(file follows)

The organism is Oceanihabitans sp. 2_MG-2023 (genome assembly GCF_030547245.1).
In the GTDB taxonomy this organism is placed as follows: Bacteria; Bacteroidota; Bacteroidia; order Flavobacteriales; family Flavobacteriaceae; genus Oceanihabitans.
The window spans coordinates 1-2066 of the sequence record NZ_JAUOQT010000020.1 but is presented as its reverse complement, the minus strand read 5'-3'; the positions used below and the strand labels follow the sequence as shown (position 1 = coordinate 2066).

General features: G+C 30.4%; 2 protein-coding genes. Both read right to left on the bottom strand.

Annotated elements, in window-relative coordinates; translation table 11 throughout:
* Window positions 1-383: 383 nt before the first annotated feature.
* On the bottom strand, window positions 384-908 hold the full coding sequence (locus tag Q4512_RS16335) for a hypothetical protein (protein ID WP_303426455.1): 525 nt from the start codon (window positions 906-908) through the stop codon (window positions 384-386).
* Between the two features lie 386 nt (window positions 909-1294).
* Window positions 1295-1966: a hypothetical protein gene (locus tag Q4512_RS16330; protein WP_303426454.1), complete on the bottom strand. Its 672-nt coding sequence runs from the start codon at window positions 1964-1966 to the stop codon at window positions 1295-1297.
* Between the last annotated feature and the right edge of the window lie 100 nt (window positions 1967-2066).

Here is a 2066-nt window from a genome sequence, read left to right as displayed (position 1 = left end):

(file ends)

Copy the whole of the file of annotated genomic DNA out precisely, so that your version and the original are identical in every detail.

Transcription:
The organism is Oceanihabitans sp. 2_MG-2023 (genome assembly GCF_030547245.1).
In the GTDB taxonomy this organism is placed as follows: Bacteria; Bacteroidota; Bacteroidia; order Flavobacteriales; family Flavobacteriaceae; genus Oceanihabitans.
The window spans coordinates 1-2066 of the sequence record NZ_JAUOQT010000020.1 but is presented as its reverse complement, the minus strand read 5'-3'; the positions used below and the strand labels follow the sequence as shown (position 1 = coordinate 2066).

General features: G+C 30.4%; 2 protein-coding genes. Both read right to left on the bottom strand.

Annotated elements, in window-relative coordinates; translation table 11 throughout:
* Window positions 1-383: 383 nt before the first annotated feature.
* On the bottom strand, window positions 384-908 hold the full coding sequence (locus tag Q4512_RS16335) for a hypothetical protein (protein ID WP_303426455.1): 525 nt from the start codon (window positions 906-908) through the stop codon (window positions 384-386).
* Between the two features lie 386 nt (window positions 909-1294).
* Window positions 1295-1966: a hypothetical protein gene (locus tag Q4512_RS16330; protein WP_303426454.1), complete on the bottom strand. Its 672-nt coding sequence runs from the start codon at window positions 1964-1966 to the stop codon at window positions 1295-1297.
* Between the last annotated feature and the right edge of the window lie 100 nt (window positions 1967-2066).

Here is a 2066-nt window from a genome sequence, read left to right as displayed (position 1 = left end):